During the beginning of the 17th century, his fortunes suffered a major decline as he faced problems managing his estates. As a result, in 1602, he sold his share of lands to Richard Boyle, 1st Earl of Cork
Meanwhile, from 1600 to 1603, he took up the duties of the Governor of the Channel Island of Jersey. In the new capacity, he modernised its defences by constructing new fort, thus protecting the approaches to Saint Helier, Fort Isabella Bellissima, or Elizabeth Castle
The good luck and high favour of the Queen on which he was riding high ended with the death of Queen Elizabeth in 1603. He was arrested and imprisoned in the Tower of London in July 1603 on charges of being involved in the main plot against King James.
He remained imprisoned until 1616 at the Tower of London. It was during this time that he penned numerous treatises. Furthermore, he wrote the first volume of ‘The Historie of the World’ which was published later on in 1628. The book provided an insight into the ancient history of Greece and Rome.
Post his release from the Tower of London in 1616; he was part of the second expedition to Venezuela in search of El Dorado. It was while at the expedition that his men attacked the Spanish outpost of Santo Tomé de Guayana on the Orinoco River.
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After his return to England, the Spanish ambassador, Count Gondomar demanded the execution of Raleigh which was agreed upon by King James. He was then transferred to London. On the journey, he was presented with numerous opportunities of escape, but he denied taking up either.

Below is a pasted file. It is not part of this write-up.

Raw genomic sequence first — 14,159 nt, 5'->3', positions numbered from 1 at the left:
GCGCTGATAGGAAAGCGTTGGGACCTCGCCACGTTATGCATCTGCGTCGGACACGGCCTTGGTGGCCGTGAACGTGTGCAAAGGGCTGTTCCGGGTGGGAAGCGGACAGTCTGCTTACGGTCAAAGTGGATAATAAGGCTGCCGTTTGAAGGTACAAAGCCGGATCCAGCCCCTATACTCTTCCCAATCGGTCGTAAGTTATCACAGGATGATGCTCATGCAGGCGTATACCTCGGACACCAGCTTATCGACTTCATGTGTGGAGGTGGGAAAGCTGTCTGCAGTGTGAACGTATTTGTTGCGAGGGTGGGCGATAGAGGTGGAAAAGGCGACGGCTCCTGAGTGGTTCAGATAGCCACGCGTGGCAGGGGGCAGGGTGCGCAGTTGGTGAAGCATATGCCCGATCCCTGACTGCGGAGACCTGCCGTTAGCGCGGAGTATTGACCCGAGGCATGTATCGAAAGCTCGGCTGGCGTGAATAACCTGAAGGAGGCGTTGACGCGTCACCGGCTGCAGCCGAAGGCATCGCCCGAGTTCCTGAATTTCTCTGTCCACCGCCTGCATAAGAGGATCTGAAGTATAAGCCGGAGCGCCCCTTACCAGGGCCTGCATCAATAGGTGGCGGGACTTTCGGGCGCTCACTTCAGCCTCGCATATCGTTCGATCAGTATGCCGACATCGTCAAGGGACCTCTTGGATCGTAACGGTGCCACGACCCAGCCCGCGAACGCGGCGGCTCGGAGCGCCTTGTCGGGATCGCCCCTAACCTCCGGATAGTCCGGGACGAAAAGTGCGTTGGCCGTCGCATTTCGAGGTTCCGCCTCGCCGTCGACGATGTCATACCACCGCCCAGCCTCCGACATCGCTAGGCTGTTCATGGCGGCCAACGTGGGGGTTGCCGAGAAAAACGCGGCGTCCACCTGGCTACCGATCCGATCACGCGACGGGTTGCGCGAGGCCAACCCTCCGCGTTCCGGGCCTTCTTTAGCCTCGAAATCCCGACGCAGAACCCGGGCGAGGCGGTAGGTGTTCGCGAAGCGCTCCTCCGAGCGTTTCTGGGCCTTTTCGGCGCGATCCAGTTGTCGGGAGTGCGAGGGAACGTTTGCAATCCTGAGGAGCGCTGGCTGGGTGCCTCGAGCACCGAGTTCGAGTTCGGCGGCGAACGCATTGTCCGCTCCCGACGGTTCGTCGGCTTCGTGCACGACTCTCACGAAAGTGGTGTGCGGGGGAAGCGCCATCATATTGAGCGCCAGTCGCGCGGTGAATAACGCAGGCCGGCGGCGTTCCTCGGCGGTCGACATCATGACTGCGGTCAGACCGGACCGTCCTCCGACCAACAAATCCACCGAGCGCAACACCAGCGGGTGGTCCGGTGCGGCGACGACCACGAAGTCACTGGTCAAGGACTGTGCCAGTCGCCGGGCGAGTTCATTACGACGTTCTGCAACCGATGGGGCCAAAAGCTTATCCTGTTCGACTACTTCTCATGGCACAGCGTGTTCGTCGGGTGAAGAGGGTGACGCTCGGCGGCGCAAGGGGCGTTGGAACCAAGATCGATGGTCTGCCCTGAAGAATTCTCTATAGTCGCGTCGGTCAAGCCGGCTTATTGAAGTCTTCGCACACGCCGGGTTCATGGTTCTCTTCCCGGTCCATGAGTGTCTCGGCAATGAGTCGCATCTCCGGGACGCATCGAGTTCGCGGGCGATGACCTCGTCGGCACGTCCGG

Personal Life & Legacy
In 1591, he tied the nuptial knot with Elizabeth Bess Throckmorton, who was one of the eleven ladies-in-waiting of the Queen. She was pregnant at that time.
The marriage was kept secret from the Queen. However, the surreptitious nature of the affair could not stand for long as the Queen came to know of the illegal marriage a year later. Furious at the do, she dismissed Bess from court and imprisoned them.
It was only in August 1592 that he was released from prison to help set up an expedition for an attack on the Spanish coast. She was released a couple of months later in December.
Though the couple were separated from each other for several years, they were devoted to each other. During his absence, he took over all the responsibilities of managing the family estate and fortune.
The couple was blessed with two more sons, Walter and Carew. Their first-born had died a few months after his birth due to plague.
He was arrested in 1618 by the men of King James in an effort to appease the Spanish, especially their ambassador, Count Gondomar. Later on, a request for his execution by the later was successfully passed upon.
He was beheaded on October 29, 1618, in the Old Palace Yard at the Palace of Westminster. It is said that his final words were, “Strike, man, strike”. His head was preserved and presented to his wife.
He was buried at the local church in Beddington, Surrey - the home of Lady Raleigh. However, later on, he was finally laid to rest in St. Margaret's, Westminster.
It is reported that the wife of this English aristocrat kept his head in a velvet bag until her death, 29 years later. It was only thereafter that his head was interred in his tomb in Westminster.